Argumented Reality Report
Reality (AR) is a growing area in virtual reality research. The
world environment around us provides a wealth of information that is
difficult to duplicate in a computer. This is evidenced by the
worlds used in virtual environments. Either these worlds are very
simplistic such as the environments created for immersive
entertainment and games, or the system that can create a more
realistic environment has a million dollar price tag such as flight
simulators. An augmented reality system generates a composite view
for the user. It is a combination of the real scene viewed by
the user and a virtual scene generated by the computer that augments
the scene with additional information. Augmented reality
presented to the user enhances that person's performance in and
perception of the world. The ultimate goal is to create a system
such that the user cannot tell the difference between the real world
and the virtual augmentation of it. To the user of this ultimate
system it would appear that he is looking at a single real scene.
Augmented Reality vs. Virtual
is a technology that encompasses a broad spectrum of ideas. The term
is defined as "a computer generated, interactive, three-dimensional
environment in which a person is immersed. There are three key
points in this definition. First, this virtual environment is a
computer generated three-dimensional scene, which requires high
performance computer graphics to provide an adequate level of
realism. The second point is that the virtual world is interactive.
A user requires real-time response from the system to be able to
interact with it in an effective manner. The last point is that the
user is immersed in this virtual environment. One of the identifying
marks of a virtual reality system is the head mounted display worn
by users. These displays block out all the external world and
present to the wearer a view that is under the complete control of
the computer. The user is completely immersed in an artificial world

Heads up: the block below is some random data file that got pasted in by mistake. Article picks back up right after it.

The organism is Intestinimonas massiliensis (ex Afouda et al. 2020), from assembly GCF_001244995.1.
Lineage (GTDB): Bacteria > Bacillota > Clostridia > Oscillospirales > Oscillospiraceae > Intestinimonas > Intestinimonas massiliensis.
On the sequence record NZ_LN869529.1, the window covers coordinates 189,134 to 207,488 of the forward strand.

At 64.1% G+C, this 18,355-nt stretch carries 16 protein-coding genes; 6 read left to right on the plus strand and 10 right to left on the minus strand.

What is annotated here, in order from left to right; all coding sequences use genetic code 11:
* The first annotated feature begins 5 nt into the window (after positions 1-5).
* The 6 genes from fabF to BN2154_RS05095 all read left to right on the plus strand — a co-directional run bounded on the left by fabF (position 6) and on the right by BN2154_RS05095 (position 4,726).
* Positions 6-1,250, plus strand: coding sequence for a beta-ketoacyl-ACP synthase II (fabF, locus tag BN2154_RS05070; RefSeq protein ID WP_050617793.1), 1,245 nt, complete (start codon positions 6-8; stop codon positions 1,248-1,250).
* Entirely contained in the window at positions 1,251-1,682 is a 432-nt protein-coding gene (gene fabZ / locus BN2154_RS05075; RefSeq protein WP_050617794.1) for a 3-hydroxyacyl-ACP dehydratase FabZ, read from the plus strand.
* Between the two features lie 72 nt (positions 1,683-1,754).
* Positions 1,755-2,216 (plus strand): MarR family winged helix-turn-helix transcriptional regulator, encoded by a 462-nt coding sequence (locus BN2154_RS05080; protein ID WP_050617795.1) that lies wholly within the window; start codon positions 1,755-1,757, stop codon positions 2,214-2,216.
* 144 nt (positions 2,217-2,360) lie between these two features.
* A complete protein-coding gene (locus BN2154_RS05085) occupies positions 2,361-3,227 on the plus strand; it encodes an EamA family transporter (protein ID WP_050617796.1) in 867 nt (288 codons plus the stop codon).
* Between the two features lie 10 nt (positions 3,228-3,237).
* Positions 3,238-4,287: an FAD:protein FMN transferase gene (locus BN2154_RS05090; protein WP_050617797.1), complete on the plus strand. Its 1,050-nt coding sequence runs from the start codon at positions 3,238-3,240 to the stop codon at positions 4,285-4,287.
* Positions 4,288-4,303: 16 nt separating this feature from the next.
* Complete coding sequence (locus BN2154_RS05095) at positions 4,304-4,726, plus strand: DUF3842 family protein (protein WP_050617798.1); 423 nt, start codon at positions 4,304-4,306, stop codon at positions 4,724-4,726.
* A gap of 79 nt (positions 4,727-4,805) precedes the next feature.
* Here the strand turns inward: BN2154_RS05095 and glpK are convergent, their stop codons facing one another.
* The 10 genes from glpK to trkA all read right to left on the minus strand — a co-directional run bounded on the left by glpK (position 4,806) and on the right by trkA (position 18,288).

and becomes divorced from the real environment. For this immersion
to appear realistic the virtual reality system must accurately sense
how the user is moving and determine what effect that will have on
the scene being rendered in the head mounted display.
above highlights the similarities and differences between virtual
reality and augmented reality systems. A very visible difference
between these two types of systems is the immersiveness of the
system. Virtual reality strives for a totally immersive environment.
In contrast, an augmented reality system is augmenting the real
world scene necessitating that the user maintains a sense of
presence in that world. The virtual images are merged with the real
view to create the augmented display. There must be a mechanism to
combine the real and virtual that is not present in other virtual
reality work. The computer generated virtual objects must be
accurately registered with the real world in all dimensions. Errors
in this registration will prevent the user from seeing the real and
virtual images as fused. The correct registration must also be
maintained while the user moves about within the real environment.
Discrepancies or changes in the apparent registration will range
from distracting which makes working with the augmented view more
difficult, to physically disturbing for the user making the system
completely unusable. An immersive virtual reality system must
maintain registration so that changes in the rendered scene match
with the perceptions of the user. Milgram defines the Reality-Virtuality
continuum shown as Figure 1.
Figure 1 -
Milgram's Reality-Virtuality Continuum
The real world
and a totally virtual environment are at the two ends of this
continuum with the middle region called Mixed Reality. Augmented
reality lies near the real world end of the line with the
predominate perception being the real world augmented by computer
generated data. Augmented Virtuality is a term created by Milgram to
identify systems, which are mostly synthetic with some real world
imagery added such as texture mapping video onto virtual objects.